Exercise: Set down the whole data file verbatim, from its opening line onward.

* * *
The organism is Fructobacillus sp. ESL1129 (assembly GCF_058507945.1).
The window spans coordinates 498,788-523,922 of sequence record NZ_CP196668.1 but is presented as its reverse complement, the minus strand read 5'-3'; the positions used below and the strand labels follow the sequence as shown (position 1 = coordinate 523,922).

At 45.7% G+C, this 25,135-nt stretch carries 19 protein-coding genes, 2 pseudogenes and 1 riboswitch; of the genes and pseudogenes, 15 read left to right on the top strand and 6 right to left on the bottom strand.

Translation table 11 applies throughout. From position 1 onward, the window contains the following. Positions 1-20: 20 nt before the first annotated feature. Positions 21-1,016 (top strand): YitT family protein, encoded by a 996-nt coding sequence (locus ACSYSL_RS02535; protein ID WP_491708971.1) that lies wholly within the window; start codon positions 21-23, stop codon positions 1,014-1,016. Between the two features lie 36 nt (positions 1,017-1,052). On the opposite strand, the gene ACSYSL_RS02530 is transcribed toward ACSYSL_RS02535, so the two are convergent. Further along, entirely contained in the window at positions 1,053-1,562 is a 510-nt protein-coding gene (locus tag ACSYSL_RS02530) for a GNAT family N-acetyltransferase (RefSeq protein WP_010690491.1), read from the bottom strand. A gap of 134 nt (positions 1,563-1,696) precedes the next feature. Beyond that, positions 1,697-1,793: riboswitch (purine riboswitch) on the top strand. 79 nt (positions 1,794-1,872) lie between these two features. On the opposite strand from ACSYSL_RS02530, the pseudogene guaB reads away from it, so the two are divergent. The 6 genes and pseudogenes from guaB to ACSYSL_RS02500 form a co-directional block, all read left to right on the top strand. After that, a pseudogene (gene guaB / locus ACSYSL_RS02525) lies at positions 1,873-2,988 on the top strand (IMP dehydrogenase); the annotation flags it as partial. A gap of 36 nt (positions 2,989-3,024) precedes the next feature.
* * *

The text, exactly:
The organism is Fructobacillus sp. ESL1129 (assembly GCF_058507945.1).
The window spans coordinates 498,788-523,922 of sequence record NZ_CP196668.1 but is presented as its reverse complement, the minus strand read 5'-3'; the positions used below and the strand labels follow the sequence as shown (position 1 = coordinate 523,922).

At 45.7% G+C, this 25,135-nt stretch carries 19 protein-coding genes, 2 pseudogenes and 1 riboswitch; of the genes and pseudogenes, 15 read left to right on the top strand and 6 right to left on the bottom strand.

Translation table 11 applies throughout. From position 1 onward, the window contains the following. Positions 1-20: 20 nt before the first annotated feature. Positions 21-1,016 (top strand): YitT family protein, encoded by a 996-nt coding sequence (locus ACSYSL_RS02535; protein ID WP_491708971.1) that lies wholly within the window; start codon positions 21-23, stop codon positions 1,014-1,016. Between the two features lie 36 nt (positions 1,017-1,052). On the opposite strand, the gene ACSYSL_RS02530 is transcribed toward ACSYSL_RS02535, so the two are convergent. Further along, entirely contained in the window at positions 1,053-1,562 is a 510-nt protein-coding gene (locus tag ACSYSL_RS02530) for a GNAT family N-acetyltransferase (RefSeq protein WP_010690491.1), read from the bottom strand. A gap of 134 nt (positions 1,563-1,696) precedes the next feature. Beyond that, positions 1,697-1,793: riboswitch (purine riboswitch) on the top strand. 79 nt (positions 1,794-1,872) lie between these two features. On the opposite strand from ACSYSL_RS02530, the pseudogene guaB reads away from it, so the two are divergent. The 6 genes and pseudogenes from guaB to ACSYSL_RS02500 form a co-directional block, all read left to right on the top strand. After that, a pseudogene (gene guaB / locus ACSYSL_RS02525) lies at positions 1,873-2,988 on the top strand (IMP dehydrogenase); the annotation flags it as partial. A gap of 36 nt (positions 2,989-3,024) precedes the next feature.